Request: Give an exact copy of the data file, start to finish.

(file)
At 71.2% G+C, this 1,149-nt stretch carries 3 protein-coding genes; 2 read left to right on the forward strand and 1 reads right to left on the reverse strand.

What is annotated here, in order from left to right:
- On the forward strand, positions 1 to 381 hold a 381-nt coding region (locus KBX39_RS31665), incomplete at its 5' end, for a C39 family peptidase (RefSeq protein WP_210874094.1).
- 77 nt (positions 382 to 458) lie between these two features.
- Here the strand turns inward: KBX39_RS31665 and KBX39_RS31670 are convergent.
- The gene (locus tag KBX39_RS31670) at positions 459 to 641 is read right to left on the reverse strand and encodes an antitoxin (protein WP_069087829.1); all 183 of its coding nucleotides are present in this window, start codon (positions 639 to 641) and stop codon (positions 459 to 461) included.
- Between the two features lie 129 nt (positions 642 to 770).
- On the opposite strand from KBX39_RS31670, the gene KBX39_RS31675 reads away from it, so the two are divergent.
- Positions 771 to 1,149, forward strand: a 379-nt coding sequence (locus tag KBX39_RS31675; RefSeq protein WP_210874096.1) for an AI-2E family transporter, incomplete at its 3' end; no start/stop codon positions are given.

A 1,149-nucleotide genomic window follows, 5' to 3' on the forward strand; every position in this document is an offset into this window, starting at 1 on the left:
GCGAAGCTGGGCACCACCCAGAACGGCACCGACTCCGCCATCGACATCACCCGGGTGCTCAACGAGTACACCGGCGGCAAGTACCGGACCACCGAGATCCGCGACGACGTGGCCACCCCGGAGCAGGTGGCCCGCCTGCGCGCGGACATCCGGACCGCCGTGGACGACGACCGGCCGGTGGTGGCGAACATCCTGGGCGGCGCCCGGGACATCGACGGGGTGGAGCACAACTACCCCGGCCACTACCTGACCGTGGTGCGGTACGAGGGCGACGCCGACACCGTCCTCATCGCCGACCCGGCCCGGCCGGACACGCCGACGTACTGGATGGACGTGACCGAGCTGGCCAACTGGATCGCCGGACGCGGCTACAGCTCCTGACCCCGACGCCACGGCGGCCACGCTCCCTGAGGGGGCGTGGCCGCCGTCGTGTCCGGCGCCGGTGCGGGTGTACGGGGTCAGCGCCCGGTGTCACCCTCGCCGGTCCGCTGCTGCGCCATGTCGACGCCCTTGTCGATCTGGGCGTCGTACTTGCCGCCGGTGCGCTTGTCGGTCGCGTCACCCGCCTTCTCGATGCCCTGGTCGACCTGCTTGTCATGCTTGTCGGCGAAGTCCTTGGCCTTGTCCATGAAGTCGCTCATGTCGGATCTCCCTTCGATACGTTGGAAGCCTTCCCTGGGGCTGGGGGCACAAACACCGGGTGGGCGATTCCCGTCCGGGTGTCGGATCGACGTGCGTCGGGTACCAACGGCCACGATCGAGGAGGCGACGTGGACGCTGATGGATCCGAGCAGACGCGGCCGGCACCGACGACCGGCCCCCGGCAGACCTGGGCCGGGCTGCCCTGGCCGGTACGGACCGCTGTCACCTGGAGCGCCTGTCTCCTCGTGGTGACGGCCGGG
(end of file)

At 71.2% G+C, this 1,149-nt stretch carries 3 protein-coding genes; 2 read left to right on the forward strand and 1 reads right to left on the reverse strand.

What is annotated here, in order from left to right:
- On the forward strand, positions 1 to 381 hold a 381-nt coding region (locus KBX39_RS31665), incomplete at its 5' end, for a C39 family peptidase (RefSeq protein WP_210874094.1).
- 77 nt (positions 382 to 458) lie between these two features.
- Here the strand turns inward: KBX39_RS31665 and KBX39_RS31670 are convergent.
- The gene (locus tag KBX39_RS31670) at positions 459 to 641 is read right to left on the reverse strand and encodes an antitoxin (protein WP_069087829.1); all 183 of its coding nucleotides are present in this window, start codon (positions 639 to 641) and stop codon (positions 459 to 461) included.
- Between the two features lie 129 nt (positions 642 to 770).
- On the opposite strand from KBX39_RS31670, the gene KBX39_RS31675 reads away from it, so the two are divergent.
- Positions 771 to 1,149, forward strand: a 379-nt coding sequence (locus tag KBX39_RS31675; RefSeq protein WP_210874096.1) for an AI-2E family transporter, incomplete at its 3' end; no start/stop codon positions are given.

A 1,149-nucleotide genomic window follows, 5' to 3' on the forward strand; every position in this document is an offset into this window, starting at 1 on the left:
GCGAAGCTGGGCACCACCCAGAACGGCACCGACTCCGCCATCGACATCACCCGGGTGCTCAACGAGTACACCGGCGGCAAGTACCGGACCACCGAGATCCGCGACGACGTGGCCACCCCGGAGCAGGTGGCCCGCCTGCGCGCGGACATCCGGACCGCCGTGGACGACGACCGGCCGGTGGTGGCGAACATCCTGGGCGGCGCCCGGGACATCGACGGGGTGGAGCACAACTACCCCGGCCACTACCTGACCGTGGTGCGGTACGAGGGCGACGCCGACACCGTCCTCATCGCCGACCCGGCCCGGCCGGACACGCCGACGTACTGGATGGACGTGACCGAGCTGGCCAACTGGATCGCCGGACGCGGCTACAGCTCCTGACCCCGACGCCACGGCGGCCACGCTCCCTGAGGGGGCGTGGCCGCCGTCGTGTCCGGCGCCGGTGCGGGTGTACGGGGTCAGCGCCCGGTGTCACCCTCGCCGGTCCGCTGCTGCGCCATGTCGACGCCCTTGTCGATCTGGGCGTCGTACTTGCCGCCGGTGCGCTTGTCGGTCGCGTCACCCGCCTTCTCGATGCCCTGGTCGACCTGCTTGTCATGCTTGTCGGCGAAGTCCTTGGCCTTGTCCATGAAGTCGCTCATGTCGGATCTCCCTTCGATACGTTGGAAGCCTTCCCTGGGGCTGGGGGCACAAACACCGGGTGGGCGATTCCCGTCCGGGTGTCGGATCGACGTGCGTCGGGTACCAACGGCCACGATCGAGGAGGCGACGTGGACGCTGATGGATCCGAGCAGACGCGGCCGGCACCGACGACCGGCCCCCGGCAGACCTGGGCCGGGCTGCCCTGGCCGGTACGGACCGCTGTCACCTGGAGCGCCTGTCTCCTCGTGGTGACGGCCGGG